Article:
Sport in Akragas

Valley of the Temples

Springs and archaeological research

The Champions of Akragas
The remarkable sporting tradition of the ancient city of Akragas is shown in the enthusiastic praise of ancient sources, celebrating the Agrigentine athletes for victories in the Panhellenic games. Esseneto, champion in stadion, sprinting, one of the disciplines of the pentathlon at Olympia, was received with full honours on his return to the city, triumphant in a chariot drawn by white horses. In the early fifth century BC, Pindar, the Theban lyric poet and composer of victory odes for contests in Olympia, Nemea, Corinth and Delphi, celebrated Theron, the tyrant of Akragas, from whom he had received hospitality, with two Olympic odes for chariot victory. The stables of Emminidi achieved another prestigious triumph in Delphi and Corinth with Xenocrates, brother of the tyrant, extolled by Pindar with a Pythian ode and an isthmus. Earlier, in the first century BC, Virgil remembered Akragas as a “generous breeder of horses” for which, according to Diodorus, the Akragantines even erected lavish tombs. Attic black and red-figure pottery found in the Greek necropolis of the city shows many scenes of wrestling and athletes in the act of throwing the javelin or shot, or being cleansed with a strigil, iconography appreciated by the wealthy Akragantine clientele, who chose to be accompanied by these fine vessels in their final journey.

Ruins of the monumental altar of the Gymnasium

Detail of the exedra and the engraved seats of the Gymnasium of Agrigento

The Gymnasium of Agrigento
No archaeological trace remains of the buildings and spaces dedicated to sporting activity in the city of the Greek period. The only evidence of a building linked to fitness activities belongs to Agrigentum, that is to the city of the Roman period. The gymnasium dates from the Augustan age, built in a public area to the north of the Hill of the Temples. Of the building, remains were found of a porch, which was used for indoor gymnastics, aligned on a north-south axis, crowned by a Doric frieze with metopes and triglyphs and topped with a sloping roof. An exedra and a monumental altar for rites connected to the athletes' sporting preparation also remain, while at the northern end the remains of a large basin have been identified. Two rows of seats have also been found, each divided into two areas, distinguished by their armrests, arranged along an outdoor track, presumably used for races. The plaster that covered the surface of the seats still shows large tracts of Greek inscriptions, which recall the rule of Augustus, the flamen Lucio and the protective deities of the gymnasium, Heracles and Hermes. The use of Greek even in Roman times in official documents and public areas is a significant sign of the persistence of Greek culture in the ancient city. At the beginning of the fourth century AD, the area underwent a major transformation. The gymnasium facilities were obliterated by the construction of four buildings, one of which is circular, interpreted by archaeologists as warehouses or covered markets. In mediaeval times the area, now countryside, was occupied by commercial buildings. Around the seventh century AD, a winery was built and, in the eleventh century, two furnaces for the production of ceramics.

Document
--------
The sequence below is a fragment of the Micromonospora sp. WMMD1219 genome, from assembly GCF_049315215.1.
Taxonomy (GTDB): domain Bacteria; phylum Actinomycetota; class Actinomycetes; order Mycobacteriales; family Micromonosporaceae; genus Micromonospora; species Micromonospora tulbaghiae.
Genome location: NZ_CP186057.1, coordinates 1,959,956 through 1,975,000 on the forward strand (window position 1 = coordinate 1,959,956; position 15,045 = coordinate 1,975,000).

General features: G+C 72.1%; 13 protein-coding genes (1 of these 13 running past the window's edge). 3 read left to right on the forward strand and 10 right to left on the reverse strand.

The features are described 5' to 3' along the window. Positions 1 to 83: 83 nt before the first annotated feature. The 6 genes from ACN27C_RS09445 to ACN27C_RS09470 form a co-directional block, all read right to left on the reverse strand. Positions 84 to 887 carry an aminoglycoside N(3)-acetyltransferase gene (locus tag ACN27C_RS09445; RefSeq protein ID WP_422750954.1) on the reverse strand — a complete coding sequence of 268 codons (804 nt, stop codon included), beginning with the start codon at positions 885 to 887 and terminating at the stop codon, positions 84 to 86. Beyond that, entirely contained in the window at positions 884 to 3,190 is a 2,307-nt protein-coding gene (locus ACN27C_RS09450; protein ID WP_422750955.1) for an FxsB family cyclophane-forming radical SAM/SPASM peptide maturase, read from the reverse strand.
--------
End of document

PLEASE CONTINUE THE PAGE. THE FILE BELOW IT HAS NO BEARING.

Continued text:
Reconstruction of the Gymnasium

Engraved seat

Fragment of Greek inscription on one of the seats

Engraved seat

Detail of circular building from the fourth century AD

Building from the fourth century AD

Reconstruction of the buildings from the fourth century AD

Panorama of the gymnasium area

Winery from the seventh century AD

Winery. Detail of the wine collection tank

Furnace from the Middle Ages

Credits: Story

The exhibition was curated by Giusi Messina.
General Coordination: Giuseppe Parello, Director of Archaeological Park and Landscape of the Valley of the Temples.
Texts: Maria Serena Rizzo and Valentina Caminneci
Photos: Emanuele Simonaro, Fabio Florio, Angelo Pitrone.

Credits: All media
The story featured may in some cases have been created by an independent third party and may not always represent the views of the institutions, listed below, who have supplied the content.
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